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Elizabeth D. Schafer

physician, was born in Camden, South Carolina, the son of Eugene Heriot Dibble and Sally Lee. He graduated from Atlanta University in 1915 and earned his medical degree at Howard University Medical College four years later. After a one-year internship at the Freedmen's Hospital in Washington, D.C., Dibble accepted a surgical residency at the John A. Andrew Memorial Hospital in Tuskegee, Alabama.

At that time, medical care for southern blacks was limited and often inferior. Dibble realized the urgent need for more black physicians to provide adequate health care. As assistant medical director of the John A. Andrew Memorial Hospital, he helped organize the first postgraduate course in surgery for southern black physicians.

By 1923 Dibble had become the chief of the surgical section of the newly established Veterans Administration hospital in Tuskegee The large number of black World War I veterans created an acute medical demand and ...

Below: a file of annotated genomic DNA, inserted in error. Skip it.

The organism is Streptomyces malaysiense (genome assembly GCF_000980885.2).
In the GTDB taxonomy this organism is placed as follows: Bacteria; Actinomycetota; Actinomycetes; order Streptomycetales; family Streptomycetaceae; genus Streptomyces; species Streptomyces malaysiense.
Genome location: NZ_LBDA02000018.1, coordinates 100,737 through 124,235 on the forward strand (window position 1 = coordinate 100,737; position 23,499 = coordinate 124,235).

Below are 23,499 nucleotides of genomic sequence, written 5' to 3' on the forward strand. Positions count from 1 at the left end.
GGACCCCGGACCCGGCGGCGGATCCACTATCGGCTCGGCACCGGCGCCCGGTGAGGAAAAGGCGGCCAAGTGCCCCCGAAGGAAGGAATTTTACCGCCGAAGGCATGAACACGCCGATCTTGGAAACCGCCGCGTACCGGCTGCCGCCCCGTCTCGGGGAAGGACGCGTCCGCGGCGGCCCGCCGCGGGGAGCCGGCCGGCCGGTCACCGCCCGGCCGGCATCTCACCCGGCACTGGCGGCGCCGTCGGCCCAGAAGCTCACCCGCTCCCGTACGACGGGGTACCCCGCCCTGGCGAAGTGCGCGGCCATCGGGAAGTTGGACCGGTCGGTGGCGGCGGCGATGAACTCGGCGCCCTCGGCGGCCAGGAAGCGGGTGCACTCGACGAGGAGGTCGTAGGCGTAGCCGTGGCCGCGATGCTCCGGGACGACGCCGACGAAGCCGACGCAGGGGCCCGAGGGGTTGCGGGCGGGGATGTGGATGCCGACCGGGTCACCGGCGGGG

Robert C. Hayden

physician and clinical pathologist, was born in Chicago, Illinois, the son of Augustus Hinton, a railroad porter, and Marie Clark; both parents were former slaves. His formal education was completed in Kansas City, Kansas, where his parents moved before his first birthday. After attending the University of Kansas from 1900 to 1902, he transferred to Harvard College, where he received a BS in 1905.Postponing a medical school education because of lack of funds, Hinton taught the basic sciences at colleges in Tennessee and Oklahoma and embryology at Meharry Medical College between 1905 and 1909. While teaching at the Agricultural and Mechanical College in Langston, Oklahoma, he met a schoolteacher, Ada Hawes, whom he married in 1909; they had two daughters. During the summers Hinton continued his studies in bacteriology and physiology at the University of Chicago.

Hinton entered Harvard Medical School ...